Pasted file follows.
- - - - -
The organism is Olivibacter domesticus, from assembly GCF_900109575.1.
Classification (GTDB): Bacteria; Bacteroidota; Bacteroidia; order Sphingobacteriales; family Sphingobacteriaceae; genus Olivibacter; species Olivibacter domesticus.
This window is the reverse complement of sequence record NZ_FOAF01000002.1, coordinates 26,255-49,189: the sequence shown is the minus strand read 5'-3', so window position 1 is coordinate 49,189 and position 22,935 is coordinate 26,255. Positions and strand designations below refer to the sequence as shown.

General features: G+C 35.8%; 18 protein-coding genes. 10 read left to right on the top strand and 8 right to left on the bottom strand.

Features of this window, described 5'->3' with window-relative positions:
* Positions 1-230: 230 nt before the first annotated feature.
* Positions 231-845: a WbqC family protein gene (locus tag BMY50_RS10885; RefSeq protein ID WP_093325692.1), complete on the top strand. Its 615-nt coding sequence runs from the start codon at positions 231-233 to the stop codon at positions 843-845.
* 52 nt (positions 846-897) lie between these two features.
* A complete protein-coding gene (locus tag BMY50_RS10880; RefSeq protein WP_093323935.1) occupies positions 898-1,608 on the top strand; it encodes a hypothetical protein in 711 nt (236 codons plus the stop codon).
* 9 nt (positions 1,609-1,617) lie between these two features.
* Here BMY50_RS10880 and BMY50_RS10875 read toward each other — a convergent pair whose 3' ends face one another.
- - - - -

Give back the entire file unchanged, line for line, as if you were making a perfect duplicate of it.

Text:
The organism is Olivibacter domesticus, from assembly GCF_900109575.1.
Classification (GTDB): Bacteria; Bacteroidota; Bacteroidia; order Sphingobacteriales; family Sphingobacteriaceae; genus Olivibacter; species Olivibacter domesticus.
This window is the reverse complement of sequence record NZ_FOAF01000002.1, coordinates 26,255-49,189: the sequence shown is the minus strand read 5'-3', so window position 1 is coordinate 49,189 and position 22,935 is coordinate 26,255. Positions and strand designations below refer to the sequence as shown.

General features: G+C 35.8%; 18 protein-coding genes. 10 read left to right on the top strand and 8 right to left on the bottom strand.

Features of this window, described 5'->3' with window-relative positions:
* Positions 1-230: 230 nt before the first annotated feature.
* Positions 231-845: a WbqC family protein gene (locus tag BMY50_RS10885; RefSeq protein ID WP_093325692.1), complete on the top strand. Its 615-nt coding sequence runs from the start codon at positions 231-233 to the stop codon at positions 843-845.
* 52 nt (positions 846-897) lie between these two features.
* A complete protein-coding gene (locus tag BMY50_RS10880; RefSeq protein WP_093323935.1) occupies positions 898-1,608 on the top strand; it encodes a hypothetical protein in 711 nt (236 codons plus the stop codon).
* 9 nt (positions 1,609-1,617) lie between these two features.
* Here BMY50_RS10880 and BMY50_RS10875 read toward each other — a convergent pair whose 3' ends face one another.